Normally I don't worry about dust that isn't visible unless the lens is stopped down past F11, but then I noticed a huge speck in my compact camera with the aperture wide open. Took some test pictures to see if I could live with it. No way.

Checked the front element, nothing there. Shook the camera, even though I "knew" it wouldn't help, and as expected, no improvement. Tried to suck the dust out with a vacuum cleaner. Some improvement, possibly imaginary, but that huge speck didn't budge. Briefly thought about slipping paper through the gaps in the lens barrel. Then thought better of it.

Decided to disassemble the camera. Removed the outer casing. Removed a few ribbons. Removed and loosened some screws until the lens was just loose enough to use a blower and slip a dry swab through to the sensor. Made a few quick swipes. Partially reassembled to test. Major specks gone. Finished reassembly. Swore never to do again. (But probably will if I have to.)

  • 1
    Hint about disassembling any optical device, BTW: If you can easily snap or twist off a plastic cover at find two dimples or notches on a retaining ring, that retaining ring is designed to be taken off for maintenance. Calipers, tweezers, wood strips with two nails in it, or very wide and thin pliers can sometimes open these - however, probably most people that dabble in optics tinkering will have the $25 tool that is intended for that use.... Mar 5, 2019 at 9:12
  • @rackandboneman – Are you describing a lens spanner?
    – xiota
    Mar 5, 2019 at 9:23
  • Yep, word escaped me since I didn't tighten the thumbscrew on it enough :) Mar 5, 2019 at 13:03
  • 1
    Years later the same problem happened again. This time, the vacuum cleaner solved it.
    – Wrzlprmft
    Mar 26, 2020 at 21:36

If it doesn't change size or position when zooming then it isn't in the lens - it is on the front of the filter stack of your camera's sensor. Most digital cameras have a stack of filters directly in front of the sensor that limit infrared and ultraviolet light from reaching the sensor and affecting the image. They also usually have a low pass/anti-aliasing filter in the stack as well.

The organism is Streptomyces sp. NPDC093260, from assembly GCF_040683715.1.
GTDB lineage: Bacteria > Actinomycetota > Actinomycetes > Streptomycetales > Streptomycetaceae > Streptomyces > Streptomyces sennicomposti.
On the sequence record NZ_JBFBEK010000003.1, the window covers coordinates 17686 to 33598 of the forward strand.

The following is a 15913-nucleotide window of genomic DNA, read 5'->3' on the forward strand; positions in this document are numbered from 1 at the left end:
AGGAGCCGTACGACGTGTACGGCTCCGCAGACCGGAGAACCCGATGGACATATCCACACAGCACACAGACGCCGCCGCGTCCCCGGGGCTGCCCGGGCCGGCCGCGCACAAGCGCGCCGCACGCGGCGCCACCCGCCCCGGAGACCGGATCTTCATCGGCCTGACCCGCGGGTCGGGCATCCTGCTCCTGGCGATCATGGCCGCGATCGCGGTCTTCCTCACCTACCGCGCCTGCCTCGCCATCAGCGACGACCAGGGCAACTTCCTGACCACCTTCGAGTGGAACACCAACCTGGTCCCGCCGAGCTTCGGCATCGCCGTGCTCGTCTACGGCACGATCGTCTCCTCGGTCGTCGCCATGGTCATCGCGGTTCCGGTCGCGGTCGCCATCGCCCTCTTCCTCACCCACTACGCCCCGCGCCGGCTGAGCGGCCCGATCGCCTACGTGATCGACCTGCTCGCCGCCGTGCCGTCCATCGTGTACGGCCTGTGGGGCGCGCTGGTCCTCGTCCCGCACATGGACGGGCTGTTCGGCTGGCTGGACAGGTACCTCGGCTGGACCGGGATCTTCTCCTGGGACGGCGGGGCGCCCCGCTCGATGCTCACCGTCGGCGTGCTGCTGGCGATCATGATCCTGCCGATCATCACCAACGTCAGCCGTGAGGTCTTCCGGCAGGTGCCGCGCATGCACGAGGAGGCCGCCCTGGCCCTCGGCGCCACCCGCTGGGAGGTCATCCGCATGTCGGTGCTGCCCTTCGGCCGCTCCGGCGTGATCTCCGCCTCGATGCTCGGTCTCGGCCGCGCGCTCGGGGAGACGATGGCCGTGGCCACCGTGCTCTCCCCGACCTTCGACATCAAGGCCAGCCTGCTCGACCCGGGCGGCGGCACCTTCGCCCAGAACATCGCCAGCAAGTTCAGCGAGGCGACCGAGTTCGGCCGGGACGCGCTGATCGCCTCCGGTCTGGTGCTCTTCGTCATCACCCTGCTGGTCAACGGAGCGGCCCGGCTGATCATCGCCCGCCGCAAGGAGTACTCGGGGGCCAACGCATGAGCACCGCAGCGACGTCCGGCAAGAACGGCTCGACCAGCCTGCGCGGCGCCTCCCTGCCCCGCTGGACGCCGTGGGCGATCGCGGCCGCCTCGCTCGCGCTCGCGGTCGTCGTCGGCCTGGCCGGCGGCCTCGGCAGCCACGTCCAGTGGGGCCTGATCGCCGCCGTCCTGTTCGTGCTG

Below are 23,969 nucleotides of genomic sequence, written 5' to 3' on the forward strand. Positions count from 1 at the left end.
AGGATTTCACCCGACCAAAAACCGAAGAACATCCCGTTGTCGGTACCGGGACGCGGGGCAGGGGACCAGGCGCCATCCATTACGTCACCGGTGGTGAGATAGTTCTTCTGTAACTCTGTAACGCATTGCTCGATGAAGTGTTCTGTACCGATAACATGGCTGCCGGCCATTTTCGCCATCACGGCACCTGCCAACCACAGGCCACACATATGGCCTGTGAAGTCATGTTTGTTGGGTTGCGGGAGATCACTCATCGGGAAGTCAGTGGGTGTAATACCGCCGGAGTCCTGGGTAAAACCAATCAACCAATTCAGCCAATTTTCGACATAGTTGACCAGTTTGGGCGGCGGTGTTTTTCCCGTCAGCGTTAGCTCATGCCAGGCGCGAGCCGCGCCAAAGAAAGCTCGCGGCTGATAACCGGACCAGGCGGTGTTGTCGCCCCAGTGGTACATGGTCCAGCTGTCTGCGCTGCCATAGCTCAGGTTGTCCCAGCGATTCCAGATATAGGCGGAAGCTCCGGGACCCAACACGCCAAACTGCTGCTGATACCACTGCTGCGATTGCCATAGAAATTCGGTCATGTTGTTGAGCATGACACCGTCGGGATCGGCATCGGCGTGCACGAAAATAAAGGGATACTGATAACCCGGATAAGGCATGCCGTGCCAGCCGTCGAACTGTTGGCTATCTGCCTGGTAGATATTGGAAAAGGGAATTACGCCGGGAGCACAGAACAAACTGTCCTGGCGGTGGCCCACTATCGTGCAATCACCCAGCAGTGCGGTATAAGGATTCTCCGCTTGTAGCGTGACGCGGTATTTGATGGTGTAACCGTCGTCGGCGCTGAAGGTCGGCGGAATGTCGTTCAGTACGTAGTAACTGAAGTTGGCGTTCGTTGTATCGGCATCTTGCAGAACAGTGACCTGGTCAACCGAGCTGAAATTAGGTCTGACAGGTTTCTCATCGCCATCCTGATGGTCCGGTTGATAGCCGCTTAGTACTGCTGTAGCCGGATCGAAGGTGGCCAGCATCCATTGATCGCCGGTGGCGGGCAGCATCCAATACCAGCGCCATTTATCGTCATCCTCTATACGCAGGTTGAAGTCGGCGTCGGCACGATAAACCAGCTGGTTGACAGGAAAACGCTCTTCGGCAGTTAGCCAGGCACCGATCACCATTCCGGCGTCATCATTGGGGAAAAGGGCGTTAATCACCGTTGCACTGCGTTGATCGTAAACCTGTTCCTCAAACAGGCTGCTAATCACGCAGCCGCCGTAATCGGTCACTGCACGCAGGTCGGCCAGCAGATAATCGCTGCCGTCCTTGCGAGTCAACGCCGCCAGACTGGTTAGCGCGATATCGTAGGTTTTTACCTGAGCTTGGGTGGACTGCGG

When dust or other small debris gets on the surface of the sensor stack the shadow of the dust is cast upon the surface of the actual sensor a couple of millimeters or so behind the front of the stack. At longer focal lengths and smaller apertures the light striking the sensor is more collimated and the outline of the dust/debris will be sharper and more distinct. At shorter focal lengths and wider apertures more of the light striking the sensor will be at an angle that will make the shadow fuzzier and less distinct.

In your case, the shaking you subjected the camera to was enough to dislodge the foreign particle from the front of your camera's sensor stack.

After the shaking, the particle was still there as ever. Only several minutes, photos, and other actions later, it was suddenly gone.

Well, the aggregate of all of that or maybe only one of those specific things dislodged it. Within the confines of the question's restriction to not open up the camera, that's about the best you can hope for.


Looks like a fly! Ideal really cos it left by itself...

  • 1
    Welcome to Photography SE and thank you for your answer. However, I consider it very unlikely that this was a (live) fly. It was completely unimpressed by the shaking and zooming to which I subjected the camera. Also, I would have expected some hints of internal motion (breathing, cleaning) to be visible despite the fuzziness.
    – Wrzlprmft
    Mar 5, 2019 at 6:49
  • Either way, I am not exactly asking what hit my camera one-and-a-half years ago (which would be of little use to anybody, including me), but what to do if something like this happens again, which this does not really answer – unless your suggestion is to just wait. (Sidenote @xiota: The distinction between comments and answer should not be the length but the content. Comments are intended for distinctly different purposes than answers.)
    – Wrzlprmft
    Mar 5, 2019 at 6:50